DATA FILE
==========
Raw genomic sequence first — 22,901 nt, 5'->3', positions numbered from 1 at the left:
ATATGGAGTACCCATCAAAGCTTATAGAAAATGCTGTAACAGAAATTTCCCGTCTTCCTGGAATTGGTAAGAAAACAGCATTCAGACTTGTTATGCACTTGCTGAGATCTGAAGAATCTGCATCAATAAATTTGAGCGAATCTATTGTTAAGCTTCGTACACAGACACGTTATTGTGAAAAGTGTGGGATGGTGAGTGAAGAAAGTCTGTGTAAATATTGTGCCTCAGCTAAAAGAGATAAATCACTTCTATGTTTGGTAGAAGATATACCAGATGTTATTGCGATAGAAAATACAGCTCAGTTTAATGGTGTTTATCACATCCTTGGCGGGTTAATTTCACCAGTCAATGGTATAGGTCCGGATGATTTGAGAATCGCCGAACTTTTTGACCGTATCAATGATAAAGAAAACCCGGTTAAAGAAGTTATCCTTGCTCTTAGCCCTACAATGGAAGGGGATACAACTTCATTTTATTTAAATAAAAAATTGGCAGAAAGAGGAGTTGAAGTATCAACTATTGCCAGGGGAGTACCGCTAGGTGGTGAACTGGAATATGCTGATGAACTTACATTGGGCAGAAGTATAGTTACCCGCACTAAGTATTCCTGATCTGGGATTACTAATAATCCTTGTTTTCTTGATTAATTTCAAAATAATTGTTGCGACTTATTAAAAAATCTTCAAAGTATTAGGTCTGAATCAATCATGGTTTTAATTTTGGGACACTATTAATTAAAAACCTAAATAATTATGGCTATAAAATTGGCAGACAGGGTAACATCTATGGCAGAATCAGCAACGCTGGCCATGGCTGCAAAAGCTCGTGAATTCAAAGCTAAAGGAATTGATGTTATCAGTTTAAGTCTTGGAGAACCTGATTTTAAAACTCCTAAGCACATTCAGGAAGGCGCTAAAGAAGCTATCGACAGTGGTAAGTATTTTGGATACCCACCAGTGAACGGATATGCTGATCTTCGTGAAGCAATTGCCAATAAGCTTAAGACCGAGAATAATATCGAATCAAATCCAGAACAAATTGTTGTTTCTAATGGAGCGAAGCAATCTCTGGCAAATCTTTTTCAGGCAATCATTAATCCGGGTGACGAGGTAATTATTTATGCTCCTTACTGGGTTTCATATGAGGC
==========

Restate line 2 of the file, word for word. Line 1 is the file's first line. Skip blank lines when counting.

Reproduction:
ATATGGAGTACCCATCAAAGCTTATAGAAAATGCTGTAACAGAAATTTCCCGTCTTCCTGGAATTGGTAAGAAAACAGCATTCAGACTTGTTATGCACTTGCTGAGATCTGAAGAATCTGCATCAATAAATTTGAGCGAATCTATTGTTAAGCTTCGTACACAGACACGTTATTGTGAAAAGTGTGGGATGGTGAGTGAAGAAAGTCTGTGTAAATATTGTGCCTCAGCTAAAAGAGATAAATCACTTCTATGTTTGGTAGAAGATATACCAGATGTTATTGCGATAGAAAATACAGCTCAGTTTAATGGTGTTTATCACATCCTTGGCGGGTTAATTTCACCAGTCAATGGTATAGGTCCGGATGATTTGAGAATCGCCGAACTTTTTGACCGTATCAATGATAAAGAAAACCCGGTTAAAGAAGTTATCCTTGCTCTTAGCCCTACAATGGAAGGGGATACAACTTCATTTTATTTAAATAAAAAATTGGCAGAAAGAGGAGTTGAAGTATCAACTATTGCCAGGGGAGTACCGCTAGGTGGTGAACTGGAATATGCTGATGAACTTACATTGGGCAGAAGTATAGTTACCCGCACTAAGTATTCCTGATCTGGGATTACTAATAATCCTTGTTTTCTTGATTAATTTCAAAATAATTGTTGCGACTTATTAAAAAATCTTCAAAGTATTAGGTCTGAATCAATCATGGTTTTAATTTTGGGACACTATTAATTAAAAACCTAAATAATTATGGCTATAAAATTGGCAGACAGGGTAACATCTATGGCAGAATCAGCAACGCTGGCCATGGCTGCAAAAGCTCGTGAATTCAAAGCTAAAGGAATTGATGTTATCAGTTTAAGTCTTGGAGAACCTGATTTTAAAACTCCTAAGCACATTCAGGAAGGCGCTAAAGAAGCTATCGACAGTGGTAAGTATTTTGGATACCCACCAGTGAACGGATATGCTGATCTTCGTGAAGCAATTGCCAATAAGCTTAAGACCGAGAATAATATCGAATCAAATCCAGAACAAATTGTTGTTTCTAATGGAGCGAAGCAATCTCTGGCAAATCTTTTTCAGGCAATCATTAATCCGGGTGACGAGGTAATTATTTATGCTCCTTACTGGGTTTCATATGAGGC